Bromley Labour will shun an invitation to sign a cross-party letter calling on London Mayor Sadiq Khan to personally axe road closures causing havoc across Crystal Palace, after accusing their Tory rivals of attempting a “political manoeuvre” with the move.

Bromley Council deputy leader Peter Fortune invited Labour counterparts and Crystal Palace ward members Angela Wilkins and Marina Ahmad to sign the  letter to Mr Khan in a bid to have roads near the Crystal Palace triangle re-opened to vehicle traffic, at a meeting earlier this month.

Closed as part of the city-wide Low Traffic Neighbourhood initiatives, the measures are aimed at driving down vehicle use while encouraging cycling and walking.


Implemented on three roads across the boundary line by Croydon Council and without consultation with Bromley residents, the measures have instead been accused of resulting in a back-up of traffic for miles around the congested Crystal Palace Triangle.

In his letter, Cllr Fortune, who is also running as the Conservative London Assembly candidate for Bexley and Bromley, appeals to Labour Mayor Mr Khan to use his “power and influence” to have the roadblocks removed.

However, Cllr Wilkins, the leader of Bromley Labour, rejected the offer after it was made at last week’s full meeting of council.

“We completely agree with the Bromley Leader that the impact of this LTN on Bromley’s residential roads is unacceptable, and that something has to be done as a matter of urgency,” she said.

“However, writing to Sadiq Khan is barking up the wrong tree as the Mayor of London does not have the power to force Croydon to remove the road blocks.

“This letter therefore seems more like a political manoeuvre than a serious attempt to help local residents.

News Shopper: While the measures aim to achieve higher rates of people cycling and walking, Crystal Palace's closures have caused miles worth of traffic to back up around Bromley borough. While the measures aim to achieve higher rates of people cycling and walking, Crystal Palace's closures have caused miles worth of traffic to back up around Bromley borough.

She said the party had instead appealed to Labour’s MP for Lewisham West and Penge, Ellie Reeves, to write to transport secretary Grant Shapps urging action on the matter.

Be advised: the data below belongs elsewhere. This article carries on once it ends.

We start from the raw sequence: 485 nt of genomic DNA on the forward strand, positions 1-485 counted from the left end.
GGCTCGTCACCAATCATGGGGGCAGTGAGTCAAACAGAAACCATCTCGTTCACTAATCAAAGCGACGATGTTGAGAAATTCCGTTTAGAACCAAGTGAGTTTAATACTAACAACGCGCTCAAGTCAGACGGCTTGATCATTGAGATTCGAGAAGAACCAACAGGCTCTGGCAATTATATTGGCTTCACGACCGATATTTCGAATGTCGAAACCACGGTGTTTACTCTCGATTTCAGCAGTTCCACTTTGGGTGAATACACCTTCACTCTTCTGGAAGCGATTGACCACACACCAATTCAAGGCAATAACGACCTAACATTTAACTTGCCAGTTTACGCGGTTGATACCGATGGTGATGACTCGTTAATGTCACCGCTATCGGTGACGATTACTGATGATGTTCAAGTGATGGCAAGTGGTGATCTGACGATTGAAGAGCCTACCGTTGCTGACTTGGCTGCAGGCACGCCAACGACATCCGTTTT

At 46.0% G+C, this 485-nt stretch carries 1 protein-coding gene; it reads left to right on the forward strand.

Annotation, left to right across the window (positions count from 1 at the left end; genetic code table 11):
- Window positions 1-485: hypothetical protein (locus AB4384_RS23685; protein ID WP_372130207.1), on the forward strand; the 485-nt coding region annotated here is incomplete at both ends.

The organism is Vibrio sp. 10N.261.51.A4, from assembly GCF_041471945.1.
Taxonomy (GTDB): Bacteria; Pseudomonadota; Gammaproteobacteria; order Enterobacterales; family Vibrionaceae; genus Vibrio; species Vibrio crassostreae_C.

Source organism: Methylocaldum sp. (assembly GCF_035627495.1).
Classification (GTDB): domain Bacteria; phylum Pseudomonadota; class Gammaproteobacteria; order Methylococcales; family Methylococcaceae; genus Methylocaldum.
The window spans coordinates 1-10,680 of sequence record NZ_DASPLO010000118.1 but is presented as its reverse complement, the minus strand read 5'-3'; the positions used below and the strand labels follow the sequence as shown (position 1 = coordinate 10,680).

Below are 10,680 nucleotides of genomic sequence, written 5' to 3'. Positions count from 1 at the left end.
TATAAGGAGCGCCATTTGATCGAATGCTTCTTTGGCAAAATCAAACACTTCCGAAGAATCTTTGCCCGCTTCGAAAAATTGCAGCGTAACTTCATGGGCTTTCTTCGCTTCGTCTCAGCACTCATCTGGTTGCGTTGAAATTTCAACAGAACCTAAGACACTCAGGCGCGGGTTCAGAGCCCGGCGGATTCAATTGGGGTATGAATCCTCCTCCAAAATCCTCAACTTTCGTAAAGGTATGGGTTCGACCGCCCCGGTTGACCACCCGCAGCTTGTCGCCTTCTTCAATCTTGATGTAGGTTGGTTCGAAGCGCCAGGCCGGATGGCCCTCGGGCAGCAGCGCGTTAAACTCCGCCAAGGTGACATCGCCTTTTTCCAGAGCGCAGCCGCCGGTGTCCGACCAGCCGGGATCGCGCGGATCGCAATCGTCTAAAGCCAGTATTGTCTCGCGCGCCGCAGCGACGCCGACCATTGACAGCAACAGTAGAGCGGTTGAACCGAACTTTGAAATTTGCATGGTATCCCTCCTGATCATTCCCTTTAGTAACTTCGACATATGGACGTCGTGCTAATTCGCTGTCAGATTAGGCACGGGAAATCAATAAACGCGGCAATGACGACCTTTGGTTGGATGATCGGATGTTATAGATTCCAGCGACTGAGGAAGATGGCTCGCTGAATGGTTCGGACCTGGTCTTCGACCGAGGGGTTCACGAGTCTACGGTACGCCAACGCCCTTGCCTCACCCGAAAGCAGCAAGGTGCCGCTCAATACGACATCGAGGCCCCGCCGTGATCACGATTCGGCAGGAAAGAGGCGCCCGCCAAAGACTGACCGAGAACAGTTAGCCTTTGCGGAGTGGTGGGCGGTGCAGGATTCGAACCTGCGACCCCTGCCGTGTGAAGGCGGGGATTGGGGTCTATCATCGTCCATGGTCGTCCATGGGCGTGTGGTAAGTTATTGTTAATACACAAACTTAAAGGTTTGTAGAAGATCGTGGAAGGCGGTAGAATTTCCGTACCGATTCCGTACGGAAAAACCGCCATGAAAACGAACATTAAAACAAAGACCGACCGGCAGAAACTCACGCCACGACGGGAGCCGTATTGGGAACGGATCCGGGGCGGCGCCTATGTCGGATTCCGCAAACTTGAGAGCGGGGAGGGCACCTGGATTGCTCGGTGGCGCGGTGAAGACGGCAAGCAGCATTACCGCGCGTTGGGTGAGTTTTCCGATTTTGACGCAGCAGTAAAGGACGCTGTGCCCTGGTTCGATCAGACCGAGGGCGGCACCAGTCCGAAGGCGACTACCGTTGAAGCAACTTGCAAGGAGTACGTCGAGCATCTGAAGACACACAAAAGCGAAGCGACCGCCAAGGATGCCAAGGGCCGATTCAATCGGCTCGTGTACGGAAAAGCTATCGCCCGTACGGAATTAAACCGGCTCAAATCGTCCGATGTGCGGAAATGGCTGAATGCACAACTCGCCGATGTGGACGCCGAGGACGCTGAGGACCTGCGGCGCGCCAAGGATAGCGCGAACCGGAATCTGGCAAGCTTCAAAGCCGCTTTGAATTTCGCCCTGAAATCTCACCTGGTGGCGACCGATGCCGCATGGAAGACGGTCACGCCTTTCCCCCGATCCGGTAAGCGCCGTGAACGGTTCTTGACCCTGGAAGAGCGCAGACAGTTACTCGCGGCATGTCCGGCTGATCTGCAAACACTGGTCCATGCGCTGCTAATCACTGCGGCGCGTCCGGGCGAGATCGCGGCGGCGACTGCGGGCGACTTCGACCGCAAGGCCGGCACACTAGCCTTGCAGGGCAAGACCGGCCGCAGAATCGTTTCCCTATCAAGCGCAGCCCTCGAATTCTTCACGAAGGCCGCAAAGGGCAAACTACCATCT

“These LTNs are a government policy, and Grant Shapps is the man responsible for introducing them,” she said.

Cllr Wilkins added that “just about everyone supports the principles of reducing traffic on residential roads to make them safer and cleaner” and urged a “cross-borough solution” working alongside Labour council Croydon.

“The next step should be for the two councils to get around a virtual table and see whether there are any options for changing the LTN to create one that will work for all residents,” she said.

“If there are no workable options, we would support the scheme being removed entirely.”

Following Labour’s response, Cllr Fortune said the lack of cross-party support could prolong the issue.

“The residents of Crystal Palace have been suffering for three months due to this ill-conceived scheme which has been foisted upon them by Labour councillors in Croydon,” he said.


“The Mayor has the power, as Chairman of Transport for London, to order this.

“We had hoped that by delivering a cross-party letter to the Mayor he would do the right thing and remove the roadblocks.  It is a shame that the Labour ward councillors for Crystal Palace are continuing to put their party loyalties above their residents’ well-being.”

It’s the latest chapter regarding the controversial measures – which have drawn praise from some residents for pushing greener transport options, although their implementation has also been slated over a lack of public consultation.

Council leader Colin Smith in August signalled the authority would pursue legal avenues to have the road blocks removed.

He told last week’s full meeting of council that legal options to remove the planters should be “known within days”, although Cllr Wilkins highlighted it was “unclear” whether this would constitute an injunction, judicial review or other options.

Croydon Council last week revealed it would consult on alternative measures, including replacing the controversial planters with cameras, next month.